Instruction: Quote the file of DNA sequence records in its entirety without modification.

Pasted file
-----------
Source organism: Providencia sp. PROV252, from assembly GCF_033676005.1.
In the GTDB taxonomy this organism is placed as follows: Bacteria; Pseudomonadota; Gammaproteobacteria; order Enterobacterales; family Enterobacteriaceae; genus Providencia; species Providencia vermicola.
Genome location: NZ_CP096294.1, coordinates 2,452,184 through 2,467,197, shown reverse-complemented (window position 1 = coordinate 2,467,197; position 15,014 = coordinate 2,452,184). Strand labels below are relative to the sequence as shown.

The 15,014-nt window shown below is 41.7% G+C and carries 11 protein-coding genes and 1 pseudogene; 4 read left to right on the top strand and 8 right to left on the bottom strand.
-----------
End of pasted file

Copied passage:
Source organism: Providencia sp. PROV252, from assembly GCF_033676005.1.
In the GTDB taxonomy this organism is placed as follows: Bacteria; Pseudomonadota; Gammaproteobacteria; order Enterobacterales; family Enterobacteriaceae; genus Providencia; species Providencia vermicola.
Genome location: NZ_CP096294.1, coordinates 2,452,184 through 2,467,197, shown reverse-complemented (window position 1 = coordinate 2,467,197; position 15,014 = coordinate 2,452,184). Strand labels below are relative to the sequence as shown.

The 15,014-nt window shown below is 41.7% G+C and carries 11 protein-coding genes and 1 pseudogene; 4 read left to right on the top strand and 8 right to left on the bottom strand.